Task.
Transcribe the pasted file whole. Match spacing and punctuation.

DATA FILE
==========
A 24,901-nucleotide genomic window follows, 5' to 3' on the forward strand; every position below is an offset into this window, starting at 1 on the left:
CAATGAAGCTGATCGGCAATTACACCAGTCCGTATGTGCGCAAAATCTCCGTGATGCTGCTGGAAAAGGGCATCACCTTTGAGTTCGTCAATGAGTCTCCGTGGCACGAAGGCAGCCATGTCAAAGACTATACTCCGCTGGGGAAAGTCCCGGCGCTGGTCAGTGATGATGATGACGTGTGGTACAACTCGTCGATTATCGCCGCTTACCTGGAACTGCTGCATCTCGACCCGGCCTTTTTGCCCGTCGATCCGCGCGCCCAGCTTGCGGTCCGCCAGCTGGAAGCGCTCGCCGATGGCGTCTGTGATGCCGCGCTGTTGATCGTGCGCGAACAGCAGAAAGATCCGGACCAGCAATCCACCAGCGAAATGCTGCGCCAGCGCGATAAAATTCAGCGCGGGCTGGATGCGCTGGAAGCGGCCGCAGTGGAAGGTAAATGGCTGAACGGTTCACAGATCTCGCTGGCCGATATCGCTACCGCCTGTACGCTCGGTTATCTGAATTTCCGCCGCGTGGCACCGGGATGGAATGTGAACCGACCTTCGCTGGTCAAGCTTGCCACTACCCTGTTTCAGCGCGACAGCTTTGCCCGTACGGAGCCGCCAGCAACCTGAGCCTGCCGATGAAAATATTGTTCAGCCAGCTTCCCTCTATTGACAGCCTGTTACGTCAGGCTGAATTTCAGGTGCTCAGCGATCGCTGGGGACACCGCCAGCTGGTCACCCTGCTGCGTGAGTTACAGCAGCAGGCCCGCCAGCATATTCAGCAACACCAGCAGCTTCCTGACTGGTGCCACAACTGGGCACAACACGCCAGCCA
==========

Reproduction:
A 24,901-nucleotide genomic window follows, 5' to 3' on the forward strand; every position below is an offset into this window, starting at 1 on the left:
CAATGAAGCTGATCGGCAATTACACCAGTCCGTATGTGCGCAAAATCTCCGTGATGCTGCTGGAAAAGGGCATCACCTTTGAGTTCGTCAATGAGTCTCCGTGGCACGAAGGCAGCCATGTCAAAGACTATACTCCGCTGGGGAAAGTCCCGGCGCTGGTCAGTGATGATGATGACGTGTGGTACAACTCGTCGATTATCGCCGCTTACCTGGAACTGCTGCATCTCGACCCGGCCTTTTTGCCCGTCGATCCGCGCGCCCAGCTTGCGGTCCGCCAGCTGGAAGCGCTCGCCGATGGCGTCTGTGATGCCGCGCTGTTGATCGTGCGCGAACAGCAGAAAGATCCGGACCAGCAATCCACCAGCGAAATGCTGCGCCAGCGCGATAAAATTCAGCGCGGGCTGGATGCGCTGGAAGCGGCCGCAGTGGAAGGTAAATGGCTGAACGGTTCACAGATCTCGCTGGCCGATATCGCTACCGCCTGTACGCTCGGTTATCTGAATTTCCGCCGCGTGGCACCGGGATGGAATGTGAACCGACCTTCGCTGGTCAAGCTTGCCACTACCCTGTTTCAGCGCGACAGCTTTGCCCGTACGGAGCCGCCAGCAACCTGAGCCTGCCGATGAAAATATTGTTCAGCCAGCTTCCCTCTATTGACAGCCTGTTACGTCAGGCTGAATTTCAGGTGCTCAGCGATCGCTGGGGACACCGCCAGCTGGTCACCCTGCTGCGTGAGTTACAGCAGCAGGCCCGCCAGCATATTCAGCAACACCAGCAGCTTCCTGACTGGTGCCACAACTGGGCACAACACGCCAGCCA